The cover blowup showed 10 faces you've seen before--all male. The headline read: "Who Runs America?"
"I looked at that poster to try to see what we had in common," one whose face is on the May 10 issue of U.S. News & World Report said last night. "We all have our mouths open."
Speaking was Sen. Howard Baker (R-Tenn.), No. 4 in the national news magazine's ninth annual survey to find out who are the most influential Americans today. At the publication's first party to celebrate its findings, Baker--to no one's surprise--was also one of the funniest Americans present.
"On the average we're 5 feet, 10 inches tall, taking into account the fact that Paul Volcker is 6-7," Baker told the select crowd of honorees, U.S. News staffers, guests from Capitol Hill and other media as they munched crab legs and tiny rounds of steak tartare at the Four Seasons Hotel. "We were discussing interest rates one day and I said, 'Paul, it may be'--and I looked him square in the bellybutton--'that to a man of your height, 16 percent may not seem so high.' "
To Marvin L. Stone, editor of U.S. News, the survey results held some surprises. "With all the criticism we hear from our readers about Washington and the federal government, we expected different results," said Stone. "But the message in this survey was clear: Americans are still looking to Washington for leadership."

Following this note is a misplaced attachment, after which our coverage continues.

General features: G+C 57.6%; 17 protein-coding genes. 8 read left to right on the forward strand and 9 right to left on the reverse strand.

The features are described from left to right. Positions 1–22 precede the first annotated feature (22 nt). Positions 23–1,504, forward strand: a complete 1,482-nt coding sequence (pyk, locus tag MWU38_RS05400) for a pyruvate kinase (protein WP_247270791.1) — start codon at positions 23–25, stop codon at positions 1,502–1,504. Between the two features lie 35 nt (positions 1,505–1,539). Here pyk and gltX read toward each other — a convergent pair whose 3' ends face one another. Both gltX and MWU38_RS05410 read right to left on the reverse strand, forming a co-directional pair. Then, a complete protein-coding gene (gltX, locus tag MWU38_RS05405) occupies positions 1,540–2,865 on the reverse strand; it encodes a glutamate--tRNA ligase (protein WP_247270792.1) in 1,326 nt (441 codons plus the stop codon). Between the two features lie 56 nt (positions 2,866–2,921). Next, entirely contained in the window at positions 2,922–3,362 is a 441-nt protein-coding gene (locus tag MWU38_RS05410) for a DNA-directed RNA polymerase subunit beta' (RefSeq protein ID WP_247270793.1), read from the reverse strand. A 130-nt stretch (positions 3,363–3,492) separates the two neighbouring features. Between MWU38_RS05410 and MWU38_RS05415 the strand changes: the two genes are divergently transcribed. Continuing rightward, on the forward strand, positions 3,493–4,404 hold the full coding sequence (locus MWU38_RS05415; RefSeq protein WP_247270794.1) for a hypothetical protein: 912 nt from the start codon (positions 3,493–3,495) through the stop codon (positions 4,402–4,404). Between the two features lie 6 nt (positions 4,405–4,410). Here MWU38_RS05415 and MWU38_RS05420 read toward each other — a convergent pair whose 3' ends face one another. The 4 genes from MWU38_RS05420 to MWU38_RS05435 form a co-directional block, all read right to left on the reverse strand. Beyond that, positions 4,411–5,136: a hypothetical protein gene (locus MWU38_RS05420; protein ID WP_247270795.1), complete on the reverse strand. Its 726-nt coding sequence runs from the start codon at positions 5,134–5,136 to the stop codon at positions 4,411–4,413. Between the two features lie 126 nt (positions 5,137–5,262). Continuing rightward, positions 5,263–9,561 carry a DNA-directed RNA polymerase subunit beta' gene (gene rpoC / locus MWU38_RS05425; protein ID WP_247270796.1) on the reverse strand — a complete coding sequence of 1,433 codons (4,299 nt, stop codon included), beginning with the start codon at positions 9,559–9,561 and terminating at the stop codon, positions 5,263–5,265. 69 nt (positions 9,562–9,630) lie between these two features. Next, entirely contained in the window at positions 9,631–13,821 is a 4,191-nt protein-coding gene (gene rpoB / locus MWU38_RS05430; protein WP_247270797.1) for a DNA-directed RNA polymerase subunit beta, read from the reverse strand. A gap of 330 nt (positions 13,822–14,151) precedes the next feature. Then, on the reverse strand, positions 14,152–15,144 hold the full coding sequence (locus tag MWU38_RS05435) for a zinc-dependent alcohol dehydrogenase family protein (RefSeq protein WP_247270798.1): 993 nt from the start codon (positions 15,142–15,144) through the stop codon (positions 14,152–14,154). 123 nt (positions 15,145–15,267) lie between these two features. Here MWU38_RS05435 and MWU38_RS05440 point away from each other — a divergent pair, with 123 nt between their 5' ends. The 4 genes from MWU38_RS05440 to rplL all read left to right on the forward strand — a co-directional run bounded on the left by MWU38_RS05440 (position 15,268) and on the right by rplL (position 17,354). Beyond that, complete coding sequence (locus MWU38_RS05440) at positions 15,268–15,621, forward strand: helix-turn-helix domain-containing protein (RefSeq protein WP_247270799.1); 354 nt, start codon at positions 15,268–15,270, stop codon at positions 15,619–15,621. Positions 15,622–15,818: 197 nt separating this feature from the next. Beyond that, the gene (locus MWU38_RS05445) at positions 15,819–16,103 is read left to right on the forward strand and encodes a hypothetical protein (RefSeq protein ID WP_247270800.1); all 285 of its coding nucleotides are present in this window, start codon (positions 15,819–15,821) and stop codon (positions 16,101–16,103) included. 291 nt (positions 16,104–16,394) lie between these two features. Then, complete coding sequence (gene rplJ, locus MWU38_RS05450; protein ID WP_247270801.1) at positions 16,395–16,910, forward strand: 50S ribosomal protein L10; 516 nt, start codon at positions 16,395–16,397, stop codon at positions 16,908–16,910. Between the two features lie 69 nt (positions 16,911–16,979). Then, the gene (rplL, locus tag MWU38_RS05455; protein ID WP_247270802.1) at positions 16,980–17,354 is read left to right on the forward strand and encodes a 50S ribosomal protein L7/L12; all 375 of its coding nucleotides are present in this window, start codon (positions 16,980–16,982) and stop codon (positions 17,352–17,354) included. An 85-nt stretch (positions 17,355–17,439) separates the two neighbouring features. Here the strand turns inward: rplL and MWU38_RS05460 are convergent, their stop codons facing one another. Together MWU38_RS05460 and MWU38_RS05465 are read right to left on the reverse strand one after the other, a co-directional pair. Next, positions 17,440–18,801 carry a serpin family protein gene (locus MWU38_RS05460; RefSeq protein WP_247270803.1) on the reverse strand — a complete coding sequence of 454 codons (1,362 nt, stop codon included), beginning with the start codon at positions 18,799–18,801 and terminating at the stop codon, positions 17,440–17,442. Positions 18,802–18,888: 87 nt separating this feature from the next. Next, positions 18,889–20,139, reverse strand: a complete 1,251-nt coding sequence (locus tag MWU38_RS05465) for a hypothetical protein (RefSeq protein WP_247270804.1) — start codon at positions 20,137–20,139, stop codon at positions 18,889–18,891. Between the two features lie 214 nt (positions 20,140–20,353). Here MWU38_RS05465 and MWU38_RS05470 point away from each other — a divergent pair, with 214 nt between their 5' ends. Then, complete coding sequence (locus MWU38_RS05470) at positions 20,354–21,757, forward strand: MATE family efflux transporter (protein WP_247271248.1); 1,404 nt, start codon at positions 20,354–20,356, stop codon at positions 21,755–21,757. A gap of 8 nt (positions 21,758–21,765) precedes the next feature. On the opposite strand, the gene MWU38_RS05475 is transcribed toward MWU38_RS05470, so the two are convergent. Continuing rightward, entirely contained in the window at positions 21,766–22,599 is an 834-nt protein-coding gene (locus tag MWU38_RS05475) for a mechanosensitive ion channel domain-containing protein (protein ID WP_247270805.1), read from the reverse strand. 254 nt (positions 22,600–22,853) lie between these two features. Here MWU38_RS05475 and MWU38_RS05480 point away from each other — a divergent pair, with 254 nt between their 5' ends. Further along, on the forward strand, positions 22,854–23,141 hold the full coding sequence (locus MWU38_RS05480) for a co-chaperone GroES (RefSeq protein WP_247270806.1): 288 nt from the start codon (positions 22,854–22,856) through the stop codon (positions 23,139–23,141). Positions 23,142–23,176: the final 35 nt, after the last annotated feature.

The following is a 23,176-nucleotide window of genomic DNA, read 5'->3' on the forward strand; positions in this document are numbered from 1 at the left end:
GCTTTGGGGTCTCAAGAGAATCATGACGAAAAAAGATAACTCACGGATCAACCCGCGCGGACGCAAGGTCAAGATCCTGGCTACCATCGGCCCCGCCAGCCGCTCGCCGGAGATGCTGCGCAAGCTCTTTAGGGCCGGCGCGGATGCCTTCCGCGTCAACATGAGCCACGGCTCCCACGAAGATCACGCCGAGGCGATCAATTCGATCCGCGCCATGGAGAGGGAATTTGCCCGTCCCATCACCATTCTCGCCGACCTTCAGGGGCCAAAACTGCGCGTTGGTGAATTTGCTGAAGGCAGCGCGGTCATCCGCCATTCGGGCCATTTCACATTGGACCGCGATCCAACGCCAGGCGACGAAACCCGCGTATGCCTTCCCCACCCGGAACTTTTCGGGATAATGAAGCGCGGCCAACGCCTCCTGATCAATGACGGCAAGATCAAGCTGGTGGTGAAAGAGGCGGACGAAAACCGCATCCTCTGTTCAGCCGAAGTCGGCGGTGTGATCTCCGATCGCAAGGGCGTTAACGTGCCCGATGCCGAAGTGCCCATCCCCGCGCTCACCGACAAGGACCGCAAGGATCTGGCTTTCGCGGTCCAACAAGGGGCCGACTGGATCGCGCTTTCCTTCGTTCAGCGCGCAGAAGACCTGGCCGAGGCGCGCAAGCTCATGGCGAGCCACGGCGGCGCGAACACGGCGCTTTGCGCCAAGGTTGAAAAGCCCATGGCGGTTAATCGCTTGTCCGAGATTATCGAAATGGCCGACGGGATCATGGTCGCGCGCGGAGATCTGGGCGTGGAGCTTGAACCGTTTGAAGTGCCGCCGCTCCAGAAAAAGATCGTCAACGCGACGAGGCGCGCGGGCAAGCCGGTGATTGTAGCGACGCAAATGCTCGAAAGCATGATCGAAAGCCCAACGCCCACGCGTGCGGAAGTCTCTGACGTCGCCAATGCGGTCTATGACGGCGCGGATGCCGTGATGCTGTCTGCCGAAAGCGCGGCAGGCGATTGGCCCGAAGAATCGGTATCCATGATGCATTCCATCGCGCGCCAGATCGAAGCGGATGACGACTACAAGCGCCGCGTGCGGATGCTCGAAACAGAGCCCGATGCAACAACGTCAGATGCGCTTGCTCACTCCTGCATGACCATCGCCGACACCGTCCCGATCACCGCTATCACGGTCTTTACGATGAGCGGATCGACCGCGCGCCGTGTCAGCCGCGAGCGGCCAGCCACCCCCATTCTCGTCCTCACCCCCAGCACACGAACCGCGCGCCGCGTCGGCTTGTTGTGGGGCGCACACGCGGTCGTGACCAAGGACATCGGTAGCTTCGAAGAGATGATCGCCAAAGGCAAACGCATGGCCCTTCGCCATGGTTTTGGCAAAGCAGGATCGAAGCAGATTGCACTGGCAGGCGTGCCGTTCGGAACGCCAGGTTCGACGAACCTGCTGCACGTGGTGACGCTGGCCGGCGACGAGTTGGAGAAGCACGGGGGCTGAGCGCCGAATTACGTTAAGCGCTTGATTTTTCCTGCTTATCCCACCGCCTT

So of the Big 10 selected by 1,548 persons in 30 fields, the half showing up to take their kudos in person last night were Howard Baker; Federal Reserve Board Chairman Paul Volcker, No. 2; White House Chief of Staff James Baker, No. 7; Secretary of Defense Caspar Weinberger, No. 8, and Budget Director David Stockman, No. 9.
Absent were President Reagan, No. 1 ("the president is always No. 1 in this survey," said Stone); Secretary of State Alexander M. Haig, No. 3; Presidential Counselor Edwin Meese III, No. 5; House Speaker Thomas P. O'Neill Jr., No. 6, and Chief Justice Warren E. Burger, No. 10.
Stone called Volcker "the strongest second-place finisher we've had in this poll since Henry Kissinger served Richard Nixon." But Volcker didn't appear to be deluded by his national standing.
"This shouldn't happen to a nice quiet agency like the Federal Reserve," he said. "It just shows what a 16 percent interest rate will do for you . . . I think I even know what these polls all mean, but I look forward to the day when there are 2 percent interest rates and I'll be in 16th place."
Stockman--"There has to be some rough justice in the selections this year. I noted Cap Weinberger came out slightly in front of me in the rating No. 8 and Donald Regan, No. 12, slightly behind. And that sort of expresses my essential plight. Defense running ahead and revenue's running behind."
Weinberger--"The thing I always admired about U.S. News and World Report was they let you correct the proofs of their interview with you. It was based on a very sound view that what they wanted to hear was your views, not theirs."
James Baker--"I'm delighted to have come in seventh in this survey because seventh is important in shooting craps. And that's what you spend a lot of time doing in the White House--shooting craps."